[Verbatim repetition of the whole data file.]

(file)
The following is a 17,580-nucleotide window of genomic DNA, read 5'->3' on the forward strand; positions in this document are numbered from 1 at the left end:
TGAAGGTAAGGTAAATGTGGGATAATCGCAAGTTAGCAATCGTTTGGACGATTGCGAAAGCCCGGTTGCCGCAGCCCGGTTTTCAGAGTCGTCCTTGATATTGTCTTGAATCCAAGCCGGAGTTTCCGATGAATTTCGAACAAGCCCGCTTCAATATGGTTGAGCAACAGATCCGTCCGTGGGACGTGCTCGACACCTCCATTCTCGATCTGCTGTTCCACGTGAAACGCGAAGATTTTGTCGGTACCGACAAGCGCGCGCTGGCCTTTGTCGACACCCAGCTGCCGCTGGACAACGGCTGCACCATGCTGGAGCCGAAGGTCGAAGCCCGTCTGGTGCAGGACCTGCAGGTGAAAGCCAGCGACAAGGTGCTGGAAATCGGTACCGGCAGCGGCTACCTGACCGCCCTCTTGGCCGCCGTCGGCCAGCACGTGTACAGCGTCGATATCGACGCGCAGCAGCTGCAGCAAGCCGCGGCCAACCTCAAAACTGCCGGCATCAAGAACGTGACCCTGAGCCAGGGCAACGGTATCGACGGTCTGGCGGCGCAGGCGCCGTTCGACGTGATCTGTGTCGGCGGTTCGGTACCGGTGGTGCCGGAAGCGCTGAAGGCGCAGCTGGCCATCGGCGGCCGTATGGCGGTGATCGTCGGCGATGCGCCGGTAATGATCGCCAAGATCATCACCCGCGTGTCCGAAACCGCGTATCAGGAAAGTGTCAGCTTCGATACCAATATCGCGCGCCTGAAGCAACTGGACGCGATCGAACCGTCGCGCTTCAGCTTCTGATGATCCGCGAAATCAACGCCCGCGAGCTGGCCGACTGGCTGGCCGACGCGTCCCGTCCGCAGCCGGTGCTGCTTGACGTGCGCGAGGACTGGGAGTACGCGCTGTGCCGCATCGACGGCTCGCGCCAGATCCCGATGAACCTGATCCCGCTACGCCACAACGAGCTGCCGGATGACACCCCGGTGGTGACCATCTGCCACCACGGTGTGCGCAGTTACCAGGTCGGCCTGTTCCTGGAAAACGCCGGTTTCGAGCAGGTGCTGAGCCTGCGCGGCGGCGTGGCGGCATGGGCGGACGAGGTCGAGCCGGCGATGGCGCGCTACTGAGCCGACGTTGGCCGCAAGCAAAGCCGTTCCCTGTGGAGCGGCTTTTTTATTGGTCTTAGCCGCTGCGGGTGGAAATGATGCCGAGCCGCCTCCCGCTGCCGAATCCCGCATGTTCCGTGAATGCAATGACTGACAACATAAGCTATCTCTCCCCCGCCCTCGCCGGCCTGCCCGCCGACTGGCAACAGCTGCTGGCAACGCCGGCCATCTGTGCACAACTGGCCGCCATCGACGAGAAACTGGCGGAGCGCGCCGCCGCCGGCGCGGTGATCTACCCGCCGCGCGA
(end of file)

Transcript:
The following is a 17,580-nucleotide window of genomic DNA, read 5'->3' on the forward strand; positions in this document are numbered from 1 at the left end:
TGAAGGTAAGGTAAATGTGGGATAATCGCAAGTTAGCAATCGTTTGGACGATTGCGAAAGCCCGGTTGCCGCAGCCCGGTTTTCAGAGTCGTCCTTGATATTGTCTTGAATCCAAGCCGGAGTTTCCGATGAATTTCGAACAAGCCCGCTTCAATATGGTTGAGCAACAGATCCGTCCGTGGGACGTGCTCGACACCTCCATTCTCGATCTGCTGTTCCACGTGAAACGCGAAGATTTTGTCGGTACCGACAAGCGCGCGCTGGCCTTTGTCGACACCCAGCTGCCGCTGGACAACGGCTGCACCATGCTGGAGCCGAAGGTCGAAGCCCGTCTGGTGCAGGACCTGCAGGTGAAAGCCAGCGACAAGGTGCTGGAAATCGGTACCGGCAGCGGCTACCTGACCGCCCTCTTGGCCGCCGTCGGCCAGCACGTGTACAGCGTCGATATCGACGCGCAGCAGCTGCAGCAAGCCGCGGCCAACCTCAAAACTGCCGGCATCAAGAACGTGACCCTGAGCCAGGGCAACGGTATCGACGGTCTGGCGGCGCAGGCGCCGTTCGACGTGATCTGTGTCGGCGGTTCGGTACCGGTGGTGCCGGAAGCGCTGAAGGCGCAGCTGGCCATCGGCGGCCGTATGGCGGTGATCGTCGGCGATGCGCCGGTAATGATCGCCAAGATCATCACCCGCGTGTCCGAAACCGCGTATCAGGAAAGTGTCAGCTTCGATACCAATATCGCGCGCCTGAAGCAACTGGACGCGATCGAACCGTCGCGCTTCAGCTTCTGATGATCCGCGAAATCAACGCCCGCGAGCTGGCCGACTGGCTGGCCGACGCGTCCCGTCCGCAGCCGGTGCTGCTTGACGTGCGCGAGGACTGGGAGTACGCGCTGTGCCGCATCGACGGCTCGCGCCAGATCCCGATGAACCTGATCCCGCTACGCCACAACGAGCTGCCGGATGACACCCCGGTGGTGACCATCTGCCACCACGGTGTGCGCAGTTACCAGGTCGGCCTGTTCCTGGAAAACGCCGGTTTCGAGCAGGTGCTGAGCCTGCGCGGCGGCGTGGCGGCATGGGCGGACGAGGTCGAGCCGGCGATGGCGCGCTACTGAGCCGACGTTGGCCGCAAGCAAAGCCGTTCCCTGTGGAGCGGCTTTTTTATTGGTCTTAGCCGCTGCGGGTGGAAATGATGCCGAGCCGCCTCCCGCTGCCGAATCCCGCATGTTCCGTGAATGCAATGACTGACAACATAAGCTATCTCTCCCCCGCCCTCGCCGGCCTGCCCGCCGACTGGCAACAGCTGCTGGCAACGCCGGCCATCTGTGCACAACTGGCCGCCATCGACGAGAAACTGGCGGAGCGCGCCGCCGCCGGCGCGGTGATCTACCCGCCGCGCGA